Finance and Operations

CUFD firefighter sets the example of lifelong learning


Going to college and completing a bachelor’s degree is an educational milestone that many people seek. For some, the path from high school to college is a direct one, but for others, the path may look a little different. Ultimately, each student must choose the path that is right for them.

For Clemson University Firefighter/EMT Jason Ham, he realized college right after high school just wasn’t for him.

“I had originally gone for an associate’s degree right out of high school, but it just wasn’t for me at the time,” he says.

It was ultimately the fire service that chose him, thanks to the persistence of a friend.

“It chose me,” said Ham. “At 16, I had a really good friend in high school and his family had a legacy in the local volunteer fire department. So for two months, it was ‘Come on, join the firehouse’ so I joined. Then it was, ‘Come on, you’ve got to go to the firehouse,’ and I went, and I was hooked. From the first couple of trainings that I went to I got hooked and that’s what I’ve done ever since. I’ve never known another career path other than fire and EMS since then.”

From that point, Ham has built a resume that features over 32 years of experience as a firefighter and just shy of 30 years in emergency medical service. Despite his vast work experience, Ham never really gave up on obtaining a college degree. As his family grew, the why to go back to school was, in part, very clear: to set an example for his kids.

“It was kind of a culmination of things,” Ham said. “My kids were starting to grow a little bit and so we were starting to approach that with them. My daughter is a college senior now, and right about the time she was in the eighth or ninth grade, I started to think about it again. So the decision was really a culmination of that example for my kids and that desire to add professional credentialing to the training I had gotten in the fire service.”

Ham started taking classes in 2013, but with his personal responsibilities at home, the timing didn’t quite work out. However, Ham was able to complete a number of his core classes, which laid the foundation for him to complete his degree in the future.

As the COVID-19 pandemic hit the United States in 2020 and many found themselves stuck at home, Ham started to get the itch to go back again. This time, his persistence paid off as he completed an associate of science degree in Fire Science, before recently completing his bachelor of science degree in Fire Administration.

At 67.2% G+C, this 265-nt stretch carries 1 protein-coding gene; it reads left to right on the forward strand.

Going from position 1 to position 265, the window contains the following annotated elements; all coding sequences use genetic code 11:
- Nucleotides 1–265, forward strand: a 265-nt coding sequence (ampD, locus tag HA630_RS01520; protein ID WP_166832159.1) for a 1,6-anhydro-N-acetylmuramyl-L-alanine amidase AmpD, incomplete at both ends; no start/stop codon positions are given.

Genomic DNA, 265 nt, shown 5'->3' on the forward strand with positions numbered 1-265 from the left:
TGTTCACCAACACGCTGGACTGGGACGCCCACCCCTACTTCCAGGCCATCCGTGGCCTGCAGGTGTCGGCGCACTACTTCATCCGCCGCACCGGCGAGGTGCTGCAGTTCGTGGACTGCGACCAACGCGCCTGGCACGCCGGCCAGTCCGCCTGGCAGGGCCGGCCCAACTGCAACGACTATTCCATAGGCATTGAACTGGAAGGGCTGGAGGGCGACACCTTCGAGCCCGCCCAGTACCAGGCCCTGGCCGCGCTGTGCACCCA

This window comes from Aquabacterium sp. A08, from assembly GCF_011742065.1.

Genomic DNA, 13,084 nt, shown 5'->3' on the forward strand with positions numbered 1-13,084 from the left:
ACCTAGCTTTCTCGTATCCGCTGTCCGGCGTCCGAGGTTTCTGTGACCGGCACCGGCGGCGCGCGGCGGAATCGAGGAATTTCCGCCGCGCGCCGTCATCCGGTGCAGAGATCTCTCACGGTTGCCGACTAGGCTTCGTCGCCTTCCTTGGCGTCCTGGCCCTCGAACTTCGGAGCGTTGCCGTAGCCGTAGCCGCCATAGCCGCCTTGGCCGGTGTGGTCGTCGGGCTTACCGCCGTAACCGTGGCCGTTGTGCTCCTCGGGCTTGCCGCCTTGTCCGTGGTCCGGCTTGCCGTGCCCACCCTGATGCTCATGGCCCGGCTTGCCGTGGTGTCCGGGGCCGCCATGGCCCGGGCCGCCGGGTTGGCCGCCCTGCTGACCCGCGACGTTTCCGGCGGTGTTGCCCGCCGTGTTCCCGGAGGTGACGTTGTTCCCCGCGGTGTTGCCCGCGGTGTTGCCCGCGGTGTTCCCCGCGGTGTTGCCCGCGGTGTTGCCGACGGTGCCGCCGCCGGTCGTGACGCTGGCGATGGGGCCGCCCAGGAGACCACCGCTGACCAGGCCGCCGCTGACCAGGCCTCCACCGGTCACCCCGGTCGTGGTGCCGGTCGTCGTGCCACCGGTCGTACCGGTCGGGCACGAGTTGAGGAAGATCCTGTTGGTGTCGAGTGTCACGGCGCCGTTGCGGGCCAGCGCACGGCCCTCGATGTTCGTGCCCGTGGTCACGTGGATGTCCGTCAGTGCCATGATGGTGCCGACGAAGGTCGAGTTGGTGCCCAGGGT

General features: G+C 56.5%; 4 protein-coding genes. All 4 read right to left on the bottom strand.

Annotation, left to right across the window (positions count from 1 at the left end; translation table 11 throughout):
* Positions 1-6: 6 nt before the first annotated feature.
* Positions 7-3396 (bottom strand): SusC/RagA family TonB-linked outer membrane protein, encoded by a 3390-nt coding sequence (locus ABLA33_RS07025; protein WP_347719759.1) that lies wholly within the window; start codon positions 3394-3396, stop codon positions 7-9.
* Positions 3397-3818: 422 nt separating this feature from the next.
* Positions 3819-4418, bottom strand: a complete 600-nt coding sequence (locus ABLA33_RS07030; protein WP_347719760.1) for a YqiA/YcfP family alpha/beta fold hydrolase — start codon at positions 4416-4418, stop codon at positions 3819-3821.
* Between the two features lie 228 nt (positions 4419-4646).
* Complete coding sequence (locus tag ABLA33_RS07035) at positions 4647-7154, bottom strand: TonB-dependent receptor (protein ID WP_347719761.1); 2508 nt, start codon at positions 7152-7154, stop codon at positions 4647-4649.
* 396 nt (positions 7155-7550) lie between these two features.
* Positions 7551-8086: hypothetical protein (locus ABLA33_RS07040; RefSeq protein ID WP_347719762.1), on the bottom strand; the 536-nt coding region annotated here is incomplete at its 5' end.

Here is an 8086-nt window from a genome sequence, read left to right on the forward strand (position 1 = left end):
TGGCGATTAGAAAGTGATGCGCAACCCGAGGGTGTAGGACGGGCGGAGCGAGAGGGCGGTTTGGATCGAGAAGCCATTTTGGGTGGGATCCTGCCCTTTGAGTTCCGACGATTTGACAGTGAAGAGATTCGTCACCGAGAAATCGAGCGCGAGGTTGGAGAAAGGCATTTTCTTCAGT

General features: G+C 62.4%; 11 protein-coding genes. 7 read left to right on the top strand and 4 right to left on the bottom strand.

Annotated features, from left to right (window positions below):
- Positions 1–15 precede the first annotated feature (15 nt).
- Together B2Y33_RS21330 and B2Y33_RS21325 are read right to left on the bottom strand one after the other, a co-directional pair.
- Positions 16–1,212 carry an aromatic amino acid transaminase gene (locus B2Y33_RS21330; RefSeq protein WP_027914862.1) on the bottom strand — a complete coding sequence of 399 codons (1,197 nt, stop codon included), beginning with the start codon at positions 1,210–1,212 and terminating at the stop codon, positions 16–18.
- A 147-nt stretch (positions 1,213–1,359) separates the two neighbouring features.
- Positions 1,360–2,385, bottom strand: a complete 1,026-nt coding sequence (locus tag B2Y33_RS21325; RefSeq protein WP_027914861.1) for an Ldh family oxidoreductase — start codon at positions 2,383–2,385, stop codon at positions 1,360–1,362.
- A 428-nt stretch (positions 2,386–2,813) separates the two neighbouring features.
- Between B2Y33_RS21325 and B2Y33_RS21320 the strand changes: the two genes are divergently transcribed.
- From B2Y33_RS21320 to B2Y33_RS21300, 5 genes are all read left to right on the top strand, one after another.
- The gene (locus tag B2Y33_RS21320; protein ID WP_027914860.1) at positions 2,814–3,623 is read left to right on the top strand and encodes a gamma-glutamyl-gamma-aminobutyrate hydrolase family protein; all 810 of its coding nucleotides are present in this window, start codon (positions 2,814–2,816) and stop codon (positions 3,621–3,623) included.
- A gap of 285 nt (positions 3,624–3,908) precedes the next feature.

While he acknowledges that completing the degree is gratifying, Ham quickly makes it clear that he doesn’t plan to stop there.

“I’ve always preached that you never stop learning,” Ham said. “I was a fire instructor in New York, so that was a lesson with students, as a fire officer, that was a lesson for folks, and it was something that was instilled in me early on in the fire service. So it feels great to have the weight of the bachelor’s off and have that degree, but I’m not going to stop.”

Ham is currently enrolled in Paramedic school, the highest certification in emergency medical service, in addition to fire courses. He is slated to complete Paramedic school in April of 2025, and then “I’m going back for the master’s,” he says.

His path may not have been typical, but Ham says he couldn’t have accomplished his goal without the support of his family.

“This wouldn’t have been possible without a lot of patience and understanding from everyone in my family,” he says.

Ham recently celebrated his one-year anniversary with the Clemson University Fire & EMS Department (CUFD), after moving to Upstate South Carolina from Upstate New York.

“This was the best area that fit everyone overall, and I couldn’t have made a better decision as far as that goes.”